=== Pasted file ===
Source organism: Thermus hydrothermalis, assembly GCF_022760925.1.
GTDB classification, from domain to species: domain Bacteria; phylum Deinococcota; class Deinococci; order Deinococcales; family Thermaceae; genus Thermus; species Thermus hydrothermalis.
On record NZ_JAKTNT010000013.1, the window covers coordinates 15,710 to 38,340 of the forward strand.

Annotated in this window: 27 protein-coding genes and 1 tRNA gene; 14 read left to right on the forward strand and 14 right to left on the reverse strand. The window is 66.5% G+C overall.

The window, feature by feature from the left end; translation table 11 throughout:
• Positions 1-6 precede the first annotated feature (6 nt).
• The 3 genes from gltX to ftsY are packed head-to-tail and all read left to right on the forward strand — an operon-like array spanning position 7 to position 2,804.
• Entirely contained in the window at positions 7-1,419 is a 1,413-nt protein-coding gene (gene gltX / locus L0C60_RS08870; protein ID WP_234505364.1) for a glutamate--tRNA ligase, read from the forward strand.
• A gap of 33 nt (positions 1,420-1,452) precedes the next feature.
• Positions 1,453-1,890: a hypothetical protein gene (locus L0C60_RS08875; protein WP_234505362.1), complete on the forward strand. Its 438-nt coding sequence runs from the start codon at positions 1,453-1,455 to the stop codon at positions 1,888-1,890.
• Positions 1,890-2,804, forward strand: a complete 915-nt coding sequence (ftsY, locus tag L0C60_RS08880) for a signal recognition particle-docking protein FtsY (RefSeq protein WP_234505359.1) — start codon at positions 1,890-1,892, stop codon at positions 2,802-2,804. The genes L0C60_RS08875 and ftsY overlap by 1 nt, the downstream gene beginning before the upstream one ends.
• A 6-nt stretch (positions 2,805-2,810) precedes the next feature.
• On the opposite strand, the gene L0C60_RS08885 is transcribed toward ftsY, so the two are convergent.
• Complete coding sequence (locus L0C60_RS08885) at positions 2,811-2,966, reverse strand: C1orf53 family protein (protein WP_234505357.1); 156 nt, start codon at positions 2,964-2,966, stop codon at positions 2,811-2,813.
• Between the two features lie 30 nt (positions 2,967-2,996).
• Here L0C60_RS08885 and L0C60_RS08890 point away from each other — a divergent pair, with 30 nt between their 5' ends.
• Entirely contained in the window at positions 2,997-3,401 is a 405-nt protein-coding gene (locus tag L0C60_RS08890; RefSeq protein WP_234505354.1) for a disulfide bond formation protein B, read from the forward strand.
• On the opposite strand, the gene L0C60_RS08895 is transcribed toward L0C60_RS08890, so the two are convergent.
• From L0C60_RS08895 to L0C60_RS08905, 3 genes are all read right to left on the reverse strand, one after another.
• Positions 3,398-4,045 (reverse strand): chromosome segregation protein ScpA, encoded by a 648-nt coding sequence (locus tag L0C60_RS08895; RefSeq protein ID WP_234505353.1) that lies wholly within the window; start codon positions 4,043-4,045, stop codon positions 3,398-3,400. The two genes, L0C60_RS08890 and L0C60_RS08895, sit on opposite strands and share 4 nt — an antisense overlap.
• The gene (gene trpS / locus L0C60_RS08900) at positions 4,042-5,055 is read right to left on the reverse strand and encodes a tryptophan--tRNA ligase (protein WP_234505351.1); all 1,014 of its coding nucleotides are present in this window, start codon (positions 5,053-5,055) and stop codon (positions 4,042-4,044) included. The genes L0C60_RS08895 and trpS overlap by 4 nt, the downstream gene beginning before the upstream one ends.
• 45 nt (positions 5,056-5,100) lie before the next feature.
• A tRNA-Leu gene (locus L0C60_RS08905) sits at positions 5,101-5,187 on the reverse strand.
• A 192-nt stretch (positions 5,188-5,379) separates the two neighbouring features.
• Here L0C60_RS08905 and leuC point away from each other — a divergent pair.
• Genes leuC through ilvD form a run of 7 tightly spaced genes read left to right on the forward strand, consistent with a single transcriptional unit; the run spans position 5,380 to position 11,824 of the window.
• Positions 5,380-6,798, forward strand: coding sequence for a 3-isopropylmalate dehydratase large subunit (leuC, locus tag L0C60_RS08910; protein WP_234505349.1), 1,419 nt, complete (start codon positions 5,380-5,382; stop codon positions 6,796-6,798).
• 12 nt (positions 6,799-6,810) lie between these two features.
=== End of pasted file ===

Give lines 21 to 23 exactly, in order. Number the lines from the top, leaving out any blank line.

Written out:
• The gene (gene trpS / locus L0C60_RS08900) at positions 4,042-5,055 is read right to left on the reverse strand and encodes a tryptophan--tRNA ligase (protein WP_234505351.1); all 1,014 of its coding nucleotides are present in this window, start codon (positions 5,053-5,055) and stop codon (positions 4,042-4,044) included. The genes L0C60_RS08895 and trpS overlap by 4 nt, the downstream gene beginning before the upstream one ends.
• 45 nt (positions 5,056-5,100) lie before the next feature.
• A tRNA-Leu gene (locus L0C60_RS08905) sits at positions 5,101-5,187 on the reverse strand.